The Software & Information Industry Association on Tuesday launched an effort to at least stem the flow of pirated and counterfeit software sold on eBay — an initiative it calls the Certified Software Reseller (CSR) program.
The CSR program marks the SIIA’s latest endeavor to protect the intellectual property of its member companies. The trade association represents more than 800 software and digital content companies. Along with performing a fair amount of its own online surveillance for illicit wares, the group is pursuing litigation against between 200 and 250 companies and individuals who have allegedly sold stolen, counterfeit or pirated software during the past year.
SIIA officials said a good portion of all this ill-gotten software is sold on eBay. Exactly how much is moved through the online auction site is impossible to ascertain, but it surely represented a sizable percentage of the $40 billion worth of illegal software installed last year, according to an IDC report issued in May.
eBay officials were not immediately available to comment on the CSR program.
The site’s merchants who sign the agreement with the SIIA to become a certified software reseller receive a logo (a blue “thumbs-up” icon) to post next to their listings, distinguishing them from other non-certified merchants and hopefully encouraging buyers to only purchase software from these approved resellers.
Participating merchants don’t need to be authorized resellers approved by the original vendors. They only need to agree not to sell any stolen, pirated or counterfeit software and to perform due diligence before selling any software acquired from a third party. They also must provide their eBay-issued seller ID and their name (and all pseudonyms) under which they sell software on the site.
“The crux of what we’re trying to do is get anyone selling software on eBay to agree to only distribute legal software,” Keith Kupferschmid, the SIIA’s senior vice president for intellectual property, said in an interview with InternetNews.com. “Our objective is to help buyers distinguish between legal and illegal software. The agreement defines what that means and also states that if you do sell illegal software, you’re going to pay a penalty.”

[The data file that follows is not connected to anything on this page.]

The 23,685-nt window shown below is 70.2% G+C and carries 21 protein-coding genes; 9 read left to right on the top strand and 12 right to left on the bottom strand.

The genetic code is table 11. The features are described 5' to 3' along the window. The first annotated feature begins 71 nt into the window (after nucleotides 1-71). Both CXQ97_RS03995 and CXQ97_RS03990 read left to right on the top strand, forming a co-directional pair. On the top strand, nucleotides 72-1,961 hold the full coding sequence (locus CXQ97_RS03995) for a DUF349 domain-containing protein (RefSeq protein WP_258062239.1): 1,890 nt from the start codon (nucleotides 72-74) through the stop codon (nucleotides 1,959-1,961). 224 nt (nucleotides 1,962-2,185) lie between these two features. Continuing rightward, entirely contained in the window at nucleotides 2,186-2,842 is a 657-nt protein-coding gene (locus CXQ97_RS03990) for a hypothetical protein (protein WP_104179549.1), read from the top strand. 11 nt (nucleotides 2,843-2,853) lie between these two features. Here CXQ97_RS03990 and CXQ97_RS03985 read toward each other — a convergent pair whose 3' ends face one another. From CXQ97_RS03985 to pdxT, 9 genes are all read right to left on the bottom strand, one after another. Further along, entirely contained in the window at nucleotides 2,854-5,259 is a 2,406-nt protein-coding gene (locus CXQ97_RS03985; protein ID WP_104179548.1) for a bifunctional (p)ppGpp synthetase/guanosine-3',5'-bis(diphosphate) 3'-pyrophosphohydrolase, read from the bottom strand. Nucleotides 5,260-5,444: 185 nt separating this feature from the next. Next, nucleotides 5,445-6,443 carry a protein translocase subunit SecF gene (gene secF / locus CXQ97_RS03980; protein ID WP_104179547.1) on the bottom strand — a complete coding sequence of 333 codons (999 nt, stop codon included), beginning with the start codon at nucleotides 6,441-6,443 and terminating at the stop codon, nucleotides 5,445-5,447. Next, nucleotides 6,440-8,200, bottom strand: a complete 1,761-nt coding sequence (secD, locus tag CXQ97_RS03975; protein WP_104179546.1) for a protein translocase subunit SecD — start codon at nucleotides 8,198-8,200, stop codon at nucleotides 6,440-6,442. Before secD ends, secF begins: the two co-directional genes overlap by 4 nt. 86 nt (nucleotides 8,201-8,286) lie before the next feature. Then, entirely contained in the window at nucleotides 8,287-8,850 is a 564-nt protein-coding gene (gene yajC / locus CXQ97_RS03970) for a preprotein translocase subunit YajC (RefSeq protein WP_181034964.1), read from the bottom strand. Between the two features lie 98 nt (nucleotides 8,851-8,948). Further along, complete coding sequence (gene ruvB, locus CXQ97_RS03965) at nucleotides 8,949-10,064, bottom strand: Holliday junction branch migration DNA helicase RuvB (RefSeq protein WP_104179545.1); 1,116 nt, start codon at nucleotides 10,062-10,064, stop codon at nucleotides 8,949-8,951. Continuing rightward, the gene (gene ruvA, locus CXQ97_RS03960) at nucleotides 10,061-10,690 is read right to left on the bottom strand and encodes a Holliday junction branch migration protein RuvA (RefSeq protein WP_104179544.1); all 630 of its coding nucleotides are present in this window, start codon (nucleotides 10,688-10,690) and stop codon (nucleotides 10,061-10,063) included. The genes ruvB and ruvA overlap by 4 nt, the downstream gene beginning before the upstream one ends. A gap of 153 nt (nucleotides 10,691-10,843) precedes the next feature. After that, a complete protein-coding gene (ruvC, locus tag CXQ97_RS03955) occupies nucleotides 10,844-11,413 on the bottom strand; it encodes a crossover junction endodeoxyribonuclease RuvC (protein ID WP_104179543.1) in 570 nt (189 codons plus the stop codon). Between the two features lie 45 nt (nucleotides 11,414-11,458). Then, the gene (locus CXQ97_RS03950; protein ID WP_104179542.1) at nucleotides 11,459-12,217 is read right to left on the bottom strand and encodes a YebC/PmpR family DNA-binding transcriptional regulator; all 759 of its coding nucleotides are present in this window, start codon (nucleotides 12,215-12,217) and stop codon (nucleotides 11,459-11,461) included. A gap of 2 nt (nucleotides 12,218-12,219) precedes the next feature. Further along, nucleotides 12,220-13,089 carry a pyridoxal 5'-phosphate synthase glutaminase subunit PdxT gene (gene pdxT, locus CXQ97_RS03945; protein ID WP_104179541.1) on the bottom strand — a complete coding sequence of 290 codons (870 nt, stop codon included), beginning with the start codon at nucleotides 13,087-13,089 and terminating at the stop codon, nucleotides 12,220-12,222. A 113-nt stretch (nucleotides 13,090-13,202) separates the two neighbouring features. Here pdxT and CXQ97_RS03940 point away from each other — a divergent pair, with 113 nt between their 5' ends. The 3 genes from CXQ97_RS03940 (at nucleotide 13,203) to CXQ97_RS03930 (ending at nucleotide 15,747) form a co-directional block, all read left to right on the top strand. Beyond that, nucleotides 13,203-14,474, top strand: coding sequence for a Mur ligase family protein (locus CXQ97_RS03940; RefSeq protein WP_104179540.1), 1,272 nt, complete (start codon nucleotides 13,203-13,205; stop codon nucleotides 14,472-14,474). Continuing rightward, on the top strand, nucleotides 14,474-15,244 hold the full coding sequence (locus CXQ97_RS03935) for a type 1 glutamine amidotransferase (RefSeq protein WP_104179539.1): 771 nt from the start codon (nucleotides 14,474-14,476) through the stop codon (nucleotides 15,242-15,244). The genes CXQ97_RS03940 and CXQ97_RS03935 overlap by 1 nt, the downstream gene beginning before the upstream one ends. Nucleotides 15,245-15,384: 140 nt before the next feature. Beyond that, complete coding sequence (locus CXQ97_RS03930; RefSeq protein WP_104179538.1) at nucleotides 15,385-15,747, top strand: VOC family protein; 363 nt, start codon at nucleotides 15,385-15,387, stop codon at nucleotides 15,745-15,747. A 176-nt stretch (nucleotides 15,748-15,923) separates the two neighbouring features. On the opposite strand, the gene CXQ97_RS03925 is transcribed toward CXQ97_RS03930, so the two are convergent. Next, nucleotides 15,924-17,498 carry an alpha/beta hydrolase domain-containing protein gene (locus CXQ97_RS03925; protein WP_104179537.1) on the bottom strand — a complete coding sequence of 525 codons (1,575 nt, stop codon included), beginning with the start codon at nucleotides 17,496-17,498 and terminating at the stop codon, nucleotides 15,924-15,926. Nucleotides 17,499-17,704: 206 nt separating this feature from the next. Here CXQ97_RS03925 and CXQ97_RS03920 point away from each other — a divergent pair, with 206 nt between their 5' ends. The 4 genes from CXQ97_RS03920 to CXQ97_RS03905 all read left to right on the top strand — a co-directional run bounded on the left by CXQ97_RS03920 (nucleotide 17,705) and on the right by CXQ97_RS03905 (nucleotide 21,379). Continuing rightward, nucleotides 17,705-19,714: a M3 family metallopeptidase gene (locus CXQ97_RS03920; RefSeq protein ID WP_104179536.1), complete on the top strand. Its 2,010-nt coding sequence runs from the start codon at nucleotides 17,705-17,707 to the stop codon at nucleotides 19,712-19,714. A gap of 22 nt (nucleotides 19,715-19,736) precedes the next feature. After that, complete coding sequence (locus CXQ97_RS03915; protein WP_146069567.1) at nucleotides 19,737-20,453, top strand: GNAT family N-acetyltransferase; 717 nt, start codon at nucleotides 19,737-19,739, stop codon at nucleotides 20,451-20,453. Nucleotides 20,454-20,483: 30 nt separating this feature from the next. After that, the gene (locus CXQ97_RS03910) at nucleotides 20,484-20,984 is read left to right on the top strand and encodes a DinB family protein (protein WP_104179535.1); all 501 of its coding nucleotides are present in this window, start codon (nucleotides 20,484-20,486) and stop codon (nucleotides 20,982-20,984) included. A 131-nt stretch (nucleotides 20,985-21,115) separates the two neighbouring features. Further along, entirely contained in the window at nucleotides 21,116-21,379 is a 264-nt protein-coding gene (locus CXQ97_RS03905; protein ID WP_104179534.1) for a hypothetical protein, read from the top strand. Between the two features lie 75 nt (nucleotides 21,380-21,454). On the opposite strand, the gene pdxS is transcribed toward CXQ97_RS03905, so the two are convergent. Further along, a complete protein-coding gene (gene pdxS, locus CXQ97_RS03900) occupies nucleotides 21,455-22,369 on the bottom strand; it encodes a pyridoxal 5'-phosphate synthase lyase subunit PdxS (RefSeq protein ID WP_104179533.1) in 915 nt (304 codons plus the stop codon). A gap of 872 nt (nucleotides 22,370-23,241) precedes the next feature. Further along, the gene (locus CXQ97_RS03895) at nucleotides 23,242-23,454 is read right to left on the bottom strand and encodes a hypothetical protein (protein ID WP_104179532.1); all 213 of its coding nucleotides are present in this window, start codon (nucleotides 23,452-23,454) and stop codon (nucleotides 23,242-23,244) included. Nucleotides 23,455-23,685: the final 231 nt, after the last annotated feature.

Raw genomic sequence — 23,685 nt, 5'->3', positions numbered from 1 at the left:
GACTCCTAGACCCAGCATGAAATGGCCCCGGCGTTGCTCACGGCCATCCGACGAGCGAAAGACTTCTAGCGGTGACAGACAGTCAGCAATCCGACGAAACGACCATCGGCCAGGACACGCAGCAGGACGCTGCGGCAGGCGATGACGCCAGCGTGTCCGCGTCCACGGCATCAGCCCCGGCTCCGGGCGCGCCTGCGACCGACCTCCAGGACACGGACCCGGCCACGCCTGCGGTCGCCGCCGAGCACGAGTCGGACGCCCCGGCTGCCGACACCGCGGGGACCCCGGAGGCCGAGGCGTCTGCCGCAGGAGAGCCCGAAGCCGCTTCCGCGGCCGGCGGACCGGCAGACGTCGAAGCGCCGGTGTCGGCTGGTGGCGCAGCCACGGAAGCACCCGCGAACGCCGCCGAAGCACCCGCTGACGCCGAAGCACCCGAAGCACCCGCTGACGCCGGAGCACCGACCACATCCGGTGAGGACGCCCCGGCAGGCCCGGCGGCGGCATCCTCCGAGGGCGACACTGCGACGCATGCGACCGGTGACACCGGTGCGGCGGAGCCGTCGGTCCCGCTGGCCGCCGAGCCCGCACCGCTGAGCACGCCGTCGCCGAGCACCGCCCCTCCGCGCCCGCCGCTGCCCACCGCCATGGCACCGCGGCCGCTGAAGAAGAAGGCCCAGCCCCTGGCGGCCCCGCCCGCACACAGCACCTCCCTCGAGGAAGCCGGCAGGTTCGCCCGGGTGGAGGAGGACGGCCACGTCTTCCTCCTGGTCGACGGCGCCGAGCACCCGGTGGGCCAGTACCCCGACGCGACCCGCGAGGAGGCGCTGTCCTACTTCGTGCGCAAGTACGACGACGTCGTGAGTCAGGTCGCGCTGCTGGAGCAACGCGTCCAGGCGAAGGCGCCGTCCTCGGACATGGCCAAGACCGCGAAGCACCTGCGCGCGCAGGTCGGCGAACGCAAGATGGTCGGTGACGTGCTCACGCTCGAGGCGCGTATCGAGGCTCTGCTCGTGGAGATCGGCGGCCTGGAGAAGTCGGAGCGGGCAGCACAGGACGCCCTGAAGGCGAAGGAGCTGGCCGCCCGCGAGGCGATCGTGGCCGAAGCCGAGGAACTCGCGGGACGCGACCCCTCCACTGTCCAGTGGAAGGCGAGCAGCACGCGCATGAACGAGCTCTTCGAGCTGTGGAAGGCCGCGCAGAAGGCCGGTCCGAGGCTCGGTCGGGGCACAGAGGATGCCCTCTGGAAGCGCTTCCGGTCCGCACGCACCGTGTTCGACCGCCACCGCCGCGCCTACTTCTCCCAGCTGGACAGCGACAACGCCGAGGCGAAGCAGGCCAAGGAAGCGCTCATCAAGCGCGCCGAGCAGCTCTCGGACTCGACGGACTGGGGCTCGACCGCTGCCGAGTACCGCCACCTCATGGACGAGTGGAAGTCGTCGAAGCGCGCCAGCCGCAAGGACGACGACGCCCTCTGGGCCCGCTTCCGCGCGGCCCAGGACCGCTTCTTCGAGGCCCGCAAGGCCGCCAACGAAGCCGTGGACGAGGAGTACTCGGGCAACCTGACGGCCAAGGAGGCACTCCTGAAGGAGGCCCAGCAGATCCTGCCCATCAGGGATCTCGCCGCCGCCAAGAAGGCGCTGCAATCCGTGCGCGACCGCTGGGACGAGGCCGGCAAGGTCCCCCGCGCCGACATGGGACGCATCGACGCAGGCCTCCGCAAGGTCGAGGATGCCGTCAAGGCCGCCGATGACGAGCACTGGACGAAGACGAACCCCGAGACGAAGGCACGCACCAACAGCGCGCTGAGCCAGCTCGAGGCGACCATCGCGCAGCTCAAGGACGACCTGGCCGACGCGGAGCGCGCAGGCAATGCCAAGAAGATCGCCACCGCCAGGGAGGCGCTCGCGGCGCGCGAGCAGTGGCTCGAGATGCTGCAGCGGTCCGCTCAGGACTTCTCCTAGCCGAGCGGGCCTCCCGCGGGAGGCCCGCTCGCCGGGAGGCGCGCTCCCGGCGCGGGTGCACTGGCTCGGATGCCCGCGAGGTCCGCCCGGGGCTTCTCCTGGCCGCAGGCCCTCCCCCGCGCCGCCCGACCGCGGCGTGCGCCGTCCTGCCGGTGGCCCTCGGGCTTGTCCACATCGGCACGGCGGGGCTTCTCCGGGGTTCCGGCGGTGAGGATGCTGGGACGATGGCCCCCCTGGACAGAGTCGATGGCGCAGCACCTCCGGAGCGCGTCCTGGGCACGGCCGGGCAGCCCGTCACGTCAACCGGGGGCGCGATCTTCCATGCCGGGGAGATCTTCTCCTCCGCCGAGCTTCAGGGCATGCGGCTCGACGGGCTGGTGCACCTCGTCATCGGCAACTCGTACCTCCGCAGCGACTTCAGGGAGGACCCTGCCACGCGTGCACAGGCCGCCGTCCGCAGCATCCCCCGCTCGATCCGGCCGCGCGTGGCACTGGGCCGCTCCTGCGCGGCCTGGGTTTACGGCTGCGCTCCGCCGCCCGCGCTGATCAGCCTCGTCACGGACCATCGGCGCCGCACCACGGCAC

During the past few months, the SIIA has stepped up its assault on software crooks.
In October, a Florida-based mortgage survey company agreed to pay $150,000 to settle a copyright infringement lawsuit brought against it by the SIIA on behalf of Autodesk.
And on Nov. 1, the SIIA announced it had filed a lawsuit in U.S. District Court in San Francisco alleging that one merchant, Bob Tarkens, sold more than 1,000 pirated copies of various Symantec software applications on eBay in less than a year.
Through September, the SIIA claims it has paid out more than $39,500 cash to reward 14 whistleblowers who reported instances of software piracy through its Anti-Piracy reward program. The trade association offers rewards to sources who alert it to alleged software piracy through its Web site. Those rewards range from $500 for a settlement of $10,000 to $1 million for cases with settlements of more than $20 million.
While the CSR logo is intended to serve as a tool for buyers to distinguish between a seller who agrees to market only legal software and one who does not, Kupferschmid said he is well aware that determined thieves will either try to acquire the logo under false pretenses or just rip it off with a simple cut-and-paste maneuver.
“There are definitely people out there stupid enough to do that,” he said. “But that’s even better, because it enables us to take down the auction without knowing whether they’re selling illegal software or not. It’s a trademark infringement. We’ll be monitoring every auction that has a logo but we’ll also be paying even closer attention to the ones that don’t.”